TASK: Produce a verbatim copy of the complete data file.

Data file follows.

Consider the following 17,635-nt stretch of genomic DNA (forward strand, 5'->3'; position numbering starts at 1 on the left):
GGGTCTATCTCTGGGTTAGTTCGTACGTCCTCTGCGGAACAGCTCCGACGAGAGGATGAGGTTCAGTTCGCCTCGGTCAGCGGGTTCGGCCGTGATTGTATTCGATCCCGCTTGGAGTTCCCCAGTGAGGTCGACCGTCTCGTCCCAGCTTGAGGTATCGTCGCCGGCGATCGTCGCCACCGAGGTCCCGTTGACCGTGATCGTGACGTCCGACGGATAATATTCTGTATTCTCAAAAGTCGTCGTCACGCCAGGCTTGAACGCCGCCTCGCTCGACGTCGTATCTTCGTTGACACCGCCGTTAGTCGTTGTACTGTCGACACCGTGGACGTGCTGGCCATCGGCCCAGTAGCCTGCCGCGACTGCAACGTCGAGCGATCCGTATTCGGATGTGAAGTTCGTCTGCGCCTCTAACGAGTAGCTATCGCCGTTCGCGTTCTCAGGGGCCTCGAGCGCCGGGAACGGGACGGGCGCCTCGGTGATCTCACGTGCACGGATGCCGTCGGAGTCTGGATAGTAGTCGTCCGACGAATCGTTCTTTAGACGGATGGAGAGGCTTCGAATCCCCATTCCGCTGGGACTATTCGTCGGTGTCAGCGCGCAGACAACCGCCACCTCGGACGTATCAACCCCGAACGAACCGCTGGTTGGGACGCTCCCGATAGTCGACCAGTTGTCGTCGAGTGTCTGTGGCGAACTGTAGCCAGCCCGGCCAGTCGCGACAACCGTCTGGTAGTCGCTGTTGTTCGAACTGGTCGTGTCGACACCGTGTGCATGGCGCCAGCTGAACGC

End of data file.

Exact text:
Consider the following 17,635-nt stretch of genomic DNA (forward strand, 5'->3'; position numbering starts at 1 on the left):
GGGTCTATCTCTGGGTTAGTTCGTACGTCCTCTGCGGAACAGCTCCGACGAGAGGATGAGGTTCAGTTCGCCTCGGTCAGCGGGTTCGGCCGTGATTGTATTCGATCCCGCTTGGAGTTCCCCAGTGAGGTCGACCGTCTCGTCCCAGCTTGAGGTATCGTCGCCGGCGATCGTCGCCACCGAGGTCCCGTTGACCGTGATCGTGACGTCCGACGGATAATATTCTGTATTCTCAAAAGTCGTCGTCACGCCAGGCTTGAACGCCGCCTCGCTCGACGTCGTATCTTCGTTGACACCGCCGTTAGTCGTTGTACTGTCGACACCGTGGACGTGCTGGCCATCGGCCCAGTAGCCTGCCGCGACTGCAACGTCGAGCGATCCGTATTCGGATGTGAAGTTCGTCTGCGCCTCTAACGAGTAGCTATCGCCGTTCGCGTTCTCAGGGGCCTCGAGCGCCGGGAACGGGACGGGCGCCTCGGTGATCTCACGTGCACGGATGCCGTCGGAGTCTGGATAGTAGTCGTCCGACGAATCGTTCTTTAGACGGATGGAGAGGCTTCGAATCCCCATTCCGCTGGGACTATTCGTCGGTGTCAGCGCGCAGACAACCGCCACCTCGGACGTATCAACCCCGAACGAACCGCTGGTTGGGACGCTCCCGATAGTCGACCAGTTGTCGTCGAGTGTCTGTGGCGAACTGTAGCCAGCCCGGCCAGTCGCGACAACCGTCTGGTAGTCGCTGTTGTTCGAACTGGTCGTGTCGACACCGTGTGCATGGCGCCAGCTGAACGC